AMD Radeon 680M Graphics Benchmarks Across Various Linux Kernel, Mesa Versions
The AMD Radeon 680M (RDNA2) graphics are a great upgrade over the long-used GFX9/Vega hardware with AMD's APUs. I continue to be quite impressed with the graphics and the performance-per-Watt from my ongoing Ryzen 7 PRO 6850U testing using the Lenovo ThinkPad X13 Gen3.
Recently I carried out some reference benchmarks of Ubuntu 22.04 LTS stock and then various Linux kernel and Mesa upgrades for those wondering if it pays off moving to some newer packages.
The short answer is, even the stock Ubuntu 22.04 LTS stack is good enough for most benchmarks but there are a few exceptions. It's worth pointing out that Ubuntu 22.04's default kernel uses amd-pstate now for the newer AMD SoCs rather than ACPI CPUFreq, which is still the mainline default.
In the case of GravityMark, the Linux 5.15 kernel was performing slightly faster but may be due to Ubuntu 22.04's stock kernel using amd-pstate on this system -- but I have a CPUFreq vs. P-State comparison coming up shortly.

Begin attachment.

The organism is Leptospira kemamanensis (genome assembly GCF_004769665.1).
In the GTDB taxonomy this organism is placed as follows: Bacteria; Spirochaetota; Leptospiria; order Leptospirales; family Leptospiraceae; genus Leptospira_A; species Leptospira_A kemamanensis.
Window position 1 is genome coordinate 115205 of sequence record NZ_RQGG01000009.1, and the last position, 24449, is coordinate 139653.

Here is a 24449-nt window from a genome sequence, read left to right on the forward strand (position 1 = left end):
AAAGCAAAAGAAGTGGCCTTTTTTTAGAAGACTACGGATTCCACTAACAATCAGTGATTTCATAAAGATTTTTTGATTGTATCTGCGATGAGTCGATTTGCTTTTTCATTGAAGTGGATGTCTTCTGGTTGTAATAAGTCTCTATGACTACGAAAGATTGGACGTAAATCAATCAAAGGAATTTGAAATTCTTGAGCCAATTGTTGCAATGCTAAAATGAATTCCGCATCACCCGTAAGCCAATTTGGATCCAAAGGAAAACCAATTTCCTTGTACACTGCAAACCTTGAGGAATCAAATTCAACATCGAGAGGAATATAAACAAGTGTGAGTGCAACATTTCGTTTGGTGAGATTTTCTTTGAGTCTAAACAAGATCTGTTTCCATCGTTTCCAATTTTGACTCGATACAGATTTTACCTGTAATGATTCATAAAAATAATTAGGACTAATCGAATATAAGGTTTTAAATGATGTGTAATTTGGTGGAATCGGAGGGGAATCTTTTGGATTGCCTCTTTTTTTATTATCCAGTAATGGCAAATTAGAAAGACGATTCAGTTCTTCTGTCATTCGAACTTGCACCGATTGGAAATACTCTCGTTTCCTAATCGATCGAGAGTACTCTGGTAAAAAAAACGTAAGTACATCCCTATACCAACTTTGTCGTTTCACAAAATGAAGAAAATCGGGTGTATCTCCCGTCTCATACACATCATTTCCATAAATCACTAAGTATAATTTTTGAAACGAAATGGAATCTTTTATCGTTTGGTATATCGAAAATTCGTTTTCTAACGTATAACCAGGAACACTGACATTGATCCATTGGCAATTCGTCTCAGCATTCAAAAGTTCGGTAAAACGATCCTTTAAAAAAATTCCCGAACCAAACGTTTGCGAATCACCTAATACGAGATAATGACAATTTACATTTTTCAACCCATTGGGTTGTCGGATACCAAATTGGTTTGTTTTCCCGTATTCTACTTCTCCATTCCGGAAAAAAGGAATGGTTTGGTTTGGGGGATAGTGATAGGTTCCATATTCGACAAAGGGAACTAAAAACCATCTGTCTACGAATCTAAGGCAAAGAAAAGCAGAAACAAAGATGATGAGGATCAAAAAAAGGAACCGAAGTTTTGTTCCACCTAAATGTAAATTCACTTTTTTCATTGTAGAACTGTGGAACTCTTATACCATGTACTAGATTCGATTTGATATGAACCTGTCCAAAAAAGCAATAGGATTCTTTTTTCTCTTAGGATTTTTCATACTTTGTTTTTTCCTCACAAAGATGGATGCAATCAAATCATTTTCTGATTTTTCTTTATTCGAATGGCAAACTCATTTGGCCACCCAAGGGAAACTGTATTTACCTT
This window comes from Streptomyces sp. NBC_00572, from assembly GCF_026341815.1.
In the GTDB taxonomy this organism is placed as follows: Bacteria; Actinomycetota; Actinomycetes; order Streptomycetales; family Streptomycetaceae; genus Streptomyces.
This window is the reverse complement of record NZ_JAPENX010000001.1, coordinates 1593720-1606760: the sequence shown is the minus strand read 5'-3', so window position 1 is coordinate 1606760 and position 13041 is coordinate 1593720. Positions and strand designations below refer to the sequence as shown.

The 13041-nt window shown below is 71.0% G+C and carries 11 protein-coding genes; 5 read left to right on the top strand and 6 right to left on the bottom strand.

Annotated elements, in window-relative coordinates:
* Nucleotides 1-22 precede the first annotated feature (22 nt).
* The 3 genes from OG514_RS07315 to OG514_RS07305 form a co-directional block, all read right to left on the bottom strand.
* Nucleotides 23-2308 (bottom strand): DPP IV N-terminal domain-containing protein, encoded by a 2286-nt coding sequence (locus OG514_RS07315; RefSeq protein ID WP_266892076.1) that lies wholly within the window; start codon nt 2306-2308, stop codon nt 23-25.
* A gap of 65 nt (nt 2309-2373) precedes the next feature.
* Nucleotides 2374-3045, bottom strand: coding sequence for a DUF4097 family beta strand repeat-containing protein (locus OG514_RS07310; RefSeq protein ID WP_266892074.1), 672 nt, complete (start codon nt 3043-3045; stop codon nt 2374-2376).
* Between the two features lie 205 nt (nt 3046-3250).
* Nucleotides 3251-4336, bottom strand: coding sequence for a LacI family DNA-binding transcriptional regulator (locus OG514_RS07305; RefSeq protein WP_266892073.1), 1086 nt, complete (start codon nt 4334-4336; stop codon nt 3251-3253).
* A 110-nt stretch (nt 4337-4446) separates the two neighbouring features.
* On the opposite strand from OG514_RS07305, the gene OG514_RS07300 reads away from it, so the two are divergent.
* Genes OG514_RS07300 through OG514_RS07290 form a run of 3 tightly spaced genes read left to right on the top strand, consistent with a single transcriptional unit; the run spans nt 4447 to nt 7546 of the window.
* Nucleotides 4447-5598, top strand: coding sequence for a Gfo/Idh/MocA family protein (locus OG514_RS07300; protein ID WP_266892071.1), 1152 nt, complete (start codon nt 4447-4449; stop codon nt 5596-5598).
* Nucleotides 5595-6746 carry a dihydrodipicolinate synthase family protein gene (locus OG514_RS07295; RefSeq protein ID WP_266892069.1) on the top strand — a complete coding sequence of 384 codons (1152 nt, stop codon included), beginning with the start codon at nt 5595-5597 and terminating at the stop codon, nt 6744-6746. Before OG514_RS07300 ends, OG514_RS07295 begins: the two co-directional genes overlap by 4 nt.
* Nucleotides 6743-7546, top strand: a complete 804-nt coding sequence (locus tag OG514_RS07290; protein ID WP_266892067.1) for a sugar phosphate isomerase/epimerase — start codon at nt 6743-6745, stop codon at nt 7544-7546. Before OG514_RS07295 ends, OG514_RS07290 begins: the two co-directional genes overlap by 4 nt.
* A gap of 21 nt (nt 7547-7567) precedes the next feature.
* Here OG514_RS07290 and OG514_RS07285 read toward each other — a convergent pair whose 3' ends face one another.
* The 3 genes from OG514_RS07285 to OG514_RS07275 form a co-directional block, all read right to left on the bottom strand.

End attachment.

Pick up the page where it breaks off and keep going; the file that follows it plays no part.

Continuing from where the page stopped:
For most benchmarks there wasn't too much of a difference across the tested Linux kernel and Mesa versions.
The newer kernel did help out in some benchmarks by a small amount.
YQuake2 was showing regressions on newer Mesa, similar to yquake2 regressing in these recent Radeon RX 6700/6800 XT benchmarks but this Quake II derived game already runs very fast on almost any modern hardware...
With rare exceptions, even running the stock Ubuntu 22.04 LTS packages of Mesa 22.0 and Linux 5.15 is good enough for the Radeon 680M graphics with AMD Rembrandt SoCs that Linux users don't need to jump through extra hoops to enjoy these new AMD APU graphics with great speed. Those wanting to see all these reference benchmarks can do so via this result file. In case you missed it, see my earlier Radeon 680M Linux comparison review for seeing how the performance stacks up against other notebooks.